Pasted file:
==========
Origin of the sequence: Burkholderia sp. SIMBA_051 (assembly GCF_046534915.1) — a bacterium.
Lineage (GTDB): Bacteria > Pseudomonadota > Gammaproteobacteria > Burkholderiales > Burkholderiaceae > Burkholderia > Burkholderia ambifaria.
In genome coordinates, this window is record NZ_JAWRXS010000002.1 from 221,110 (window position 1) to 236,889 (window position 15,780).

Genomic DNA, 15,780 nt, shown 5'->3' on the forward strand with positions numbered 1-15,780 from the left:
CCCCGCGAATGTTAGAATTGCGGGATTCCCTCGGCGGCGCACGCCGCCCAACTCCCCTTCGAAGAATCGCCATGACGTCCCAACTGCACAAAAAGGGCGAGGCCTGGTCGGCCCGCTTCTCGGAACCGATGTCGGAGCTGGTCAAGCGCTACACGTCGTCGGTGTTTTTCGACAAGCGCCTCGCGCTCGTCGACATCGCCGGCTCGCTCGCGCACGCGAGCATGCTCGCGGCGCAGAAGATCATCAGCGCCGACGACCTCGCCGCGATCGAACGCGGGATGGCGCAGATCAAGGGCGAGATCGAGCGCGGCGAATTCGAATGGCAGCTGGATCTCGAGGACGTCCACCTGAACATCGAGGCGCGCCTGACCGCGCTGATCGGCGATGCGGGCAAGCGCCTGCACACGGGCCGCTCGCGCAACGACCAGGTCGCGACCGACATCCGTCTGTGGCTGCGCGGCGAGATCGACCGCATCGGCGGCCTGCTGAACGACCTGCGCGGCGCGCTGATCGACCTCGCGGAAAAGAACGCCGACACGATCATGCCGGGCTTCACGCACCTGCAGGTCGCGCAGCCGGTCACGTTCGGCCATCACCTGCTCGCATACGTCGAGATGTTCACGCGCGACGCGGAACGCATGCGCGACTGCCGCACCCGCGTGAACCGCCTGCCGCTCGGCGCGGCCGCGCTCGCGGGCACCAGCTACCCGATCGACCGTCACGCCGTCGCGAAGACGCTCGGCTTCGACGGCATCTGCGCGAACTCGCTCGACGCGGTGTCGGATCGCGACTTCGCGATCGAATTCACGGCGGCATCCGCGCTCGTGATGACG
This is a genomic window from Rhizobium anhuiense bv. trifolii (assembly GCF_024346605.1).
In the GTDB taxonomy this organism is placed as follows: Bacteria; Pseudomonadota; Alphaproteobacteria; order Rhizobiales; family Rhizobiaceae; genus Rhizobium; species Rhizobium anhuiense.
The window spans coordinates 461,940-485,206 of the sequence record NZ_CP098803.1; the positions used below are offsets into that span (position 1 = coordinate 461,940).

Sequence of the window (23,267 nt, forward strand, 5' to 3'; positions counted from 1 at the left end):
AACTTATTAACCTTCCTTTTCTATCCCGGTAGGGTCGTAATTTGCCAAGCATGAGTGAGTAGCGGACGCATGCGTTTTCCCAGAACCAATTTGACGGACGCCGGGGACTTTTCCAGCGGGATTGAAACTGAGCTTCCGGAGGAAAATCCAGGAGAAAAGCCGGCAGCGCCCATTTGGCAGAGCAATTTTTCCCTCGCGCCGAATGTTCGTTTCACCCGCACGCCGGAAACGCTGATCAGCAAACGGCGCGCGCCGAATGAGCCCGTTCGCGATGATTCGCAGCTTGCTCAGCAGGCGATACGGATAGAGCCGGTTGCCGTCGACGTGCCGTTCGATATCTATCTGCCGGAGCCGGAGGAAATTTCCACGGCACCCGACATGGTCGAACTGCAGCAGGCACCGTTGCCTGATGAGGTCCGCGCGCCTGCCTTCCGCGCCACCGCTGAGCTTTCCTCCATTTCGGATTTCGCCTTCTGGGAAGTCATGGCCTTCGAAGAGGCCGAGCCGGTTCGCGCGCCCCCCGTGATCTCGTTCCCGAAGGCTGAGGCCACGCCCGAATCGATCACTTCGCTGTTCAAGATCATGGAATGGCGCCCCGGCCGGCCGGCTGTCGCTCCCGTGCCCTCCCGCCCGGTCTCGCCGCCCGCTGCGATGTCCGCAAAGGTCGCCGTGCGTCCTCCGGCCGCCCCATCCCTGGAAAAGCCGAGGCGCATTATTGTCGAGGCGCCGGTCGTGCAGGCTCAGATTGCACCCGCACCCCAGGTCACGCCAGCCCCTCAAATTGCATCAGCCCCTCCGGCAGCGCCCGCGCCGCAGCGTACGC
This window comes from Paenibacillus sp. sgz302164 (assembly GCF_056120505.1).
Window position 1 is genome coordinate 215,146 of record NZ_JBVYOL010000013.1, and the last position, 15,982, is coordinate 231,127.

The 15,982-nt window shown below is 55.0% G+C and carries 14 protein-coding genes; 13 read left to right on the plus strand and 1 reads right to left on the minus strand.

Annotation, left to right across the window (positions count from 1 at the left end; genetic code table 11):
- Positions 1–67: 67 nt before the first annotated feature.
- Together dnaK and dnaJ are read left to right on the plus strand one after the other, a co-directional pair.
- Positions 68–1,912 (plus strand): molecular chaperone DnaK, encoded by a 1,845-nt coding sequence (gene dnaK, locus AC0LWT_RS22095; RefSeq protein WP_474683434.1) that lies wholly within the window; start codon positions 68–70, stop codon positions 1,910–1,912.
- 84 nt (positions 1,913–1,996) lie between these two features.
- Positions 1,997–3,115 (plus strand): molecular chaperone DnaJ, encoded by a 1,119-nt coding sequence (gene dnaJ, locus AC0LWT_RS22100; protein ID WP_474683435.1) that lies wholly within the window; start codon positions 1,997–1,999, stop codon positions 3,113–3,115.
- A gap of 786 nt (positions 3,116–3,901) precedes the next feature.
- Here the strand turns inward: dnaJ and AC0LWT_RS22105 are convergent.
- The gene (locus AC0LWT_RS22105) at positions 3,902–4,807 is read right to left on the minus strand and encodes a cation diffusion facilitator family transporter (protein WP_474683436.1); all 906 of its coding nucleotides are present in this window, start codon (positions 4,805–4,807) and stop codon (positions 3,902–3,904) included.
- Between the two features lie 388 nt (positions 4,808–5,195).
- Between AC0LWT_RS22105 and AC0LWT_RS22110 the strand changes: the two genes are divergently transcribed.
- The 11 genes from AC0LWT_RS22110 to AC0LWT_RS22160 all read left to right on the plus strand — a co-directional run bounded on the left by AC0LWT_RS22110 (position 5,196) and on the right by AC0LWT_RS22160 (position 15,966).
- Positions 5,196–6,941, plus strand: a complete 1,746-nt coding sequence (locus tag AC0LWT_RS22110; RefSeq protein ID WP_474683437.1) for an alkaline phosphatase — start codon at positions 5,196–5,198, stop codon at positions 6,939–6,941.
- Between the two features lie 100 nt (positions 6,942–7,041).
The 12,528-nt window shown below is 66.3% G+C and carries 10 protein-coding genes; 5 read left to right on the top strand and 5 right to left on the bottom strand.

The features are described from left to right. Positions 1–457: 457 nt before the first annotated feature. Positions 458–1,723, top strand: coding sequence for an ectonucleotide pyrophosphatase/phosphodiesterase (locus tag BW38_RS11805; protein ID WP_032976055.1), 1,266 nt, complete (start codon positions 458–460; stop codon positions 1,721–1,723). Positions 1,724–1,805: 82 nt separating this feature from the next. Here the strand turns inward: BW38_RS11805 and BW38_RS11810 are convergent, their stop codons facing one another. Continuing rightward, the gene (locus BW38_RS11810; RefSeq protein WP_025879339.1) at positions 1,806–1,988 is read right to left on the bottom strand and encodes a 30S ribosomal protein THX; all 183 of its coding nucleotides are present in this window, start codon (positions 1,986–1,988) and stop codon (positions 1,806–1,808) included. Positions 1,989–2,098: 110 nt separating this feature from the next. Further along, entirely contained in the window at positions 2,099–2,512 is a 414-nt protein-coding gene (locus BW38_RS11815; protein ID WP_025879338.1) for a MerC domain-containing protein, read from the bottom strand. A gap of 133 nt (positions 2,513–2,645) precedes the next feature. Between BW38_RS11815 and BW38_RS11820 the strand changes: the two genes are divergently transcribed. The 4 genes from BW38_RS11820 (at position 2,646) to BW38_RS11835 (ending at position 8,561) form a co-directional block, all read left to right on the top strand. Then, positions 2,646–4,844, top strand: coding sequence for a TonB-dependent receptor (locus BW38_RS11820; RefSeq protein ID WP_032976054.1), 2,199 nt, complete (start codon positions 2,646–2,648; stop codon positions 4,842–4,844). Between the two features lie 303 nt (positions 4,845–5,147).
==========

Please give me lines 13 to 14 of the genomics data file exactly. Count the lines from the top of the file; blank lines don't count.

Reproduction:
The 15,982-nt window shown below is 55.0% G+C and carries 14 protein-coding genes; 13 read left to right on the plus strand and 1 reads right to left on the minus strand.

Annotation, left to right across the window (positions count from 1 at the left end; genetic code table 11):